Role of users in an ERP implementation
What is the role of users in an ERP implementation?
Surprising as it may sound, the key challenge to an ERP project sticking to time and budget is not the software itself, but the implementation process it requires.
For this reason, you’ll want to put together a strong implementation team before embarking on lengthy, expensive projects.
With an ERP implementation, the stakes are high. So what can be done to minimise the risks and ensure challenges are met with flying colours?
We take you through how to build the right team and the role of users in an ERP implementation.
Why do ERP implementation projects fail
Once the software has been chosen and the investment has been made, it is not uncommon for the team delivering it to be something of an afterthought.
In some cases, key personnel will be busy with other tasks or the wrong people are assigned to the wrong roles.
Here are just some of the reasons things can go wrong:
Team members don’t have the time for the ERP implementation
Since an ERP project usually represents a large time commitment from personnel across a business, assigning key people to such a time consuming role at the expense of other tasks can be unpalatable.
This is even trickier when one considers that many ERP projects can take months to complete and require commitment from across multiple departments.
In order to ensure success of the project then, you’ll have to put together a comprehensive human resources capacity plan to make sure staff are not spread too thinly.
The wrong people are assigned to the core team
It’s not uncommon for these pressures to result in the wrong people being assigned to integral roles within the implementation.
Many ERP projects fail because management fails to commit their best people to the implementation.
It’s no surprise that this can lead to the wrong people being assigned instead, as individuals with less responsibility tend to have less of the experience required to deliver success.
The right users in an ERP implementation – but without the skills
In some cases, the right personalities will be assembled to make the project a success but the skillset itself is lacking within the organisation.
This is often the case with companies that lack the IT resources to cope with the demands of the project.
Typically this help will need to be outsourced by a committed and experienced consultant team.
What does a good ERP team require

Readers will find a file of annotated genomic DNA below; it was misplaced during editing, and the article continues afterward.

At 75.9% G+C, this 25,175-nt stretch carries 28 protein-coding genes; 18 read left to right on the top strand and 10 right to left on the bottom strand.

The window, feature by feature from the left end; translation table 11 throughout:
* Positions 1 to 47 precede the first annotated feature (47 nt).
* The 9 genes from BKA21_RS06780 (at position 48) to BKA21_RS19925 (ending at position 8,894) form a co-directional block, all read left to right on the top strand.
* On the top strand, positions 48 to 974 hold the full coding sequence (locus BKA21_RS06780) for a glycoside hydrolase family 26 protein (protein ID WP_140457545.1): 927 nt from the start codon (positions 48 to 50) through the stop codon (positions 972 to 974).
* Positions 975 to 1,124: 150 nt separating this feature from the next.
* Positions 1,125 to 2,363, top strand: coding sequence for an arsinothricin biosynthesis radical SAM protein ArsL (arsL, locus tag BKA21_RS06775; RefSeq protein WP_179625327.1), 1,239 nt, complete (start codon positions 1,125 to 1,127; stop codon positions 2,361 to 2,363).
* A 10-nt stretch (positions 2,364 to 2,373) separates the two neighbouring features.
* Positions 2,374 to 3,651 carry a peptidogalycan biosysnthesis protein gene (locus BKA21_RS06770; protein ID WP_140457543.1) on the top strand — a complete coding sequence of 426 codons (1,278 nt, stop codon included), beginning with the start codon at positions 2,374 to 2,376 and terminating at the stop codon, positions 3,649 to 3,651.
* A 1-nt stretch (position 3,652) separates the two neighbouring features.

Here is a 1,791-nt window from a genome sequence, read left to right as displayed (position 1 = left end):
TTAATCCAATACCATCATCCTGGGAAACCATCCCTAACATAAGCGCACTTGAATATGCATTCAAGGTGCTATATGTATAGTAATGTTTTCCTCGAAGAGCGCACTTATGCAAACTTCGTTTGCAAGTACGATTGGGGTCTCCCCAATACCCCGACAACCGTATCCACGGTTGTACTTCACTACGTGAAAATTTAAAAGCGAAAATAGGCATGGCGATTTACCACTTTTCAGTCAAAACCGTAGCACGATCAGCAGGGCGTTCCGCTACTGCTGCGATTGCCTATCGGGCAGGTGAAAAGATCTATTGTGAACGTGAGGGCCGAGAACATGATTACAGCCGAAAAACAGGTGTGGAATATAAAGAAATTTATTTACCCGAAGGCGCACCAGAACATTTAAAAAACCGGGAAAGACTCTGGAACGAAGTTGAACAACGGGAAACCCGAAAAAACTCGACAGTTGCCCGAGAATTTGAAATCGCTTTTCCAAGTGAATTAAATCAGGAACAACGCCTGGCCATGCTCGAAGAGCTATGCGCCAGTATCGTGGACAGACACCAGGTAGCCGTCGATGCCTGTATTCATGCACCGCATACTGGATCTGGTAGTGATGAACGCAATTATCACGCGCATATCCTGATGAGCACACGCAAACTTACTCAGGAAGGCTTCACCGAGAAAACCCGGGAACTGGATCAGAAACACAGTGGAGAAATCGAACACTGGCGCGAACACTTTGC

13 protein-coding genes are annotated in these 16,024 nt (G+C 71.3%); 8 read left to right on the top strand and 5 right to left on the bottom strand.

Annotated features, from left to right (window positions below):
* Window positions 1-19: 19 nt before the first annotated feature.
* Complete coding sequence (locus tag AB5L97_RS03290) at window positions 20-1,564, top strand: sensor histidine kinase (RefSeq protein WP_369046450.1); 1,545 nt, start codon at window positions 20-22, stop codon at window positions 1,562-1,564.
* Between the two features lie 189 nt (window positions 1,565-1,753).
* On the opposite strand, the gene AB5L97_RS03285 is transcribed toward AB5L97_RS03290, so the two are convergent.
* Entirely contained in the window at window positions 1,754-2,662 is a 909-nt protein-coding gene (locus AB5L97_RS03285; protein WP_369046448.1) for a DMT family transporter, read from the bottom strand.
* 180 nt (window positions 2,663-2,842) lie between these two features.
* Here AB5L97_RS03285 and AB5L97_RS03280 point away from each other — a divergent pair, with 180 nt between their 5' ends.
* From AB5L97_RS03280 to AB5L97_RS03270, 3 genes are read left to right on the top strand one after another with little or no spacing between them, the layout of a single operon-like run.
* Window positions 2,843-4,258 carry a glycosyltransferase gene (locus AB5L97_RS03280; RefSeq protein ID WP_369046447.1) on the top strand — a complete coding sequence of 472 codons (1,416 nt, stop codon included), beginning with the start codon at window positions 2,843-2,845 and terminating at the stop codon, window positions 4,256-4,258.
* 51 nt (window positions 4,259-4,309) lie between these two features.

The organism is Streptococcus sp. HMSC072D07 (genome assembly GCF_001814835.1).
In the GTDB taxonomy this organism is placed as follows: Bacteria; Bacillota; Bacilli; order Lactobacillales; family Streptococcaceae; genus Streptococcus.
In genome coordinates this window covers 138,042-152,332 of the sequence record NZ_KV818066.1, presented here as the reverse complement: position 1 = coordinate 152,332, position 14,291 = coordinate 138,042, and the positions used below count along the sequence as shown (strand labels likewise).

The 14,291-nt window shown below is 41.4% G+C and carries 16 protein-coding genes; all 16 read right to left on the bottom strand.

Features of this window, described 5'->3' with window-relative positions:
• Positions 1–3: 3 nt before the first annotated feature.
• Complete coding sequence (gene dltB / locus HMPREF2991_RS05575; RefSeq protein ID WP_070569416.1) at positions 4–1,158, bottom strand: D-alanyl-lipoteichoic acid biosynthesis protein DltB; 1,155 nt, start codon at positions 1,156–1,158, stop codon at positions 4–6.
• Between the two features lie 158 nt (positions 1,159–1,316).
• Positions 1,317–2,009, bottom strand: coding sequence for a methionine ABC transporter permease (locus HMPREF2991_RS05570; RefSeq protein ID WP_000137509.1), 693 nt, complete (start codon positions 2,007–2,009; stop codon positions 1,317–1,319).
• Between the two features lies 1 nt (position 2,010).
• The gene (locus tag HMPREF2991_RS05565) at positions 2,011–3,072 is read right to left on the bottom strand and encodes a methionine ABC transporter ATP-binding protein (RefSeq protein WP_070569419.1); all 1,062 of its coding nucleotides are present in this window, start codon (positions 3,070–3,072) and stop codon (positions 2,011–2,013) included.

In addition to having the required experience and the proper skill set, your ERP team should be agile and adaptable to change.
It should be obvious that you should create an implementation team with competency in mind, as opposed to status.
With that in mind, what skills are essential to the smooth running of any project?
Here are some:
The Executive Sponsor
This individual makes sure the project is carried out in line with company strategy and offers direction to the wider team. They will be needed to resist pressure from senior executives and must be able to defence and communicate decisions to the top of the business.
A Project Manager keeps the project on track and is a key player in the success of any project. They must take on day-to-day tasks and have the necessary understanding needed to make quick decisions and delegate when necessary.
ERP Champion and users in an ERP implementation
Nominating an ERP champion is one way to ensure the end product works as it’s supposed to. They champion the software to other colleagues and ensure new processes and software features are adopted as planned.
Depending on the size and scale of your business, there will often be technical experts on hand to help the team. These technical experts are responsible for explaining the technicalities to less experienced end-users.
Unsurprisingly, finding the right mix of software expertise and industry experience is a big ask. Let along finding the right personalities and at the right cost.
We recommend your ERP partner should have insight into similar industries to your own and to listen to different opinions before acting with conviction.
Conclusion: Role of users in an ERP implementation
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